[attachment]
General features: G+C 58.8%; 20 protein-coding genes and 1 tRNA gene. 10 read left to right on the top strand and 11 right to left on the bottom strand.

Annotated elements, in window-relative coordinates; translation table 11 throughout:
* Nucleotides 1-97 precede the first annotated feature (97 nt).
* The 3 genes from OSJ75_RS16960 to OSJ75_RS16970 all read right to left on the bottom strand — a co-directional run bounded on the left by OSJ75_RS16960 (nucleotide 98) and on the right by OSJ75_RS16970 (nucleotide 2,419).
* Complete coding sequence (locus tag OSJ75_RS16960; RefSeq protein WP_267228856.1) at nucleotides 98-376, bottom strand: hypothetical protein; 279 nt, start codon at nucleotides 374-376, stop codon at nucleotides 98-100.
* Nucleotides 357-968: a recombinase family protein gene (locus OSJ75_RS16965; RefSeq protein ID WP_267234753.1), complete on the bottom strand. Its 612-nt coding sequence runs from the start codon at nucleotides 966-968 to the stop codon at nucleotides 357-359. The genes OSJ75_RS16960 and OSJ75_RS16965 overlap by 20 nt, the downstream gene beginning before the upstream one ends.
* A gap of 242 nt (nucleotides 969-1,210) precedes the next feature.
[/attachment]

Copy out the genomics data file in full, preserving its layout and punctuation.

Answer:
General features: G+C 58.8%; 20 protein-coding genes and 1 tRNA gene. 10 read left to right on the top strand and 11 right to left on the bottom strand.

Annotated elements, in window-relative coordinates; translation table 11 throughout:
* Nucleotides 1-97 precede the first annotated feature (97 nt).
* The 3 genes from OSJ75_RS16960 to OSJ75_RS16970 all read right to left on the bottom strand — a co-directional run bounded on the left by OSJ75_RS16960 (nucleotide 98) and on the right by OSJ75_RS16970 (nucleotide 2,419).
* Complete coding sequence (locus tag OSJ75_RS16960; RefSeq protein WP_267228856.1) at nucleotides 98-376, bottom strand: hypothetical protein; 279 nt, start codon at nucleotides 374-376, stop codon at nucleotides 98-100.
* Nucleotides 357-968: a recombinase family protein gene (locus OSJ75_RS16965; RefSeq protein ID WP_267234753.1), complete on the bottom strand. Its 612-nt coding sequence runs from the start codon at nucleotides 966-968 to the stop codon at nucleotides 357-359. The genes OSJ75_RS16960 and OSJ75_RS16965 overlap by 20 nt, the downstream gene beginning before the upstream one ends.
* A gap of 242 nt (nucleotides 969-1,210) precedes the next feature.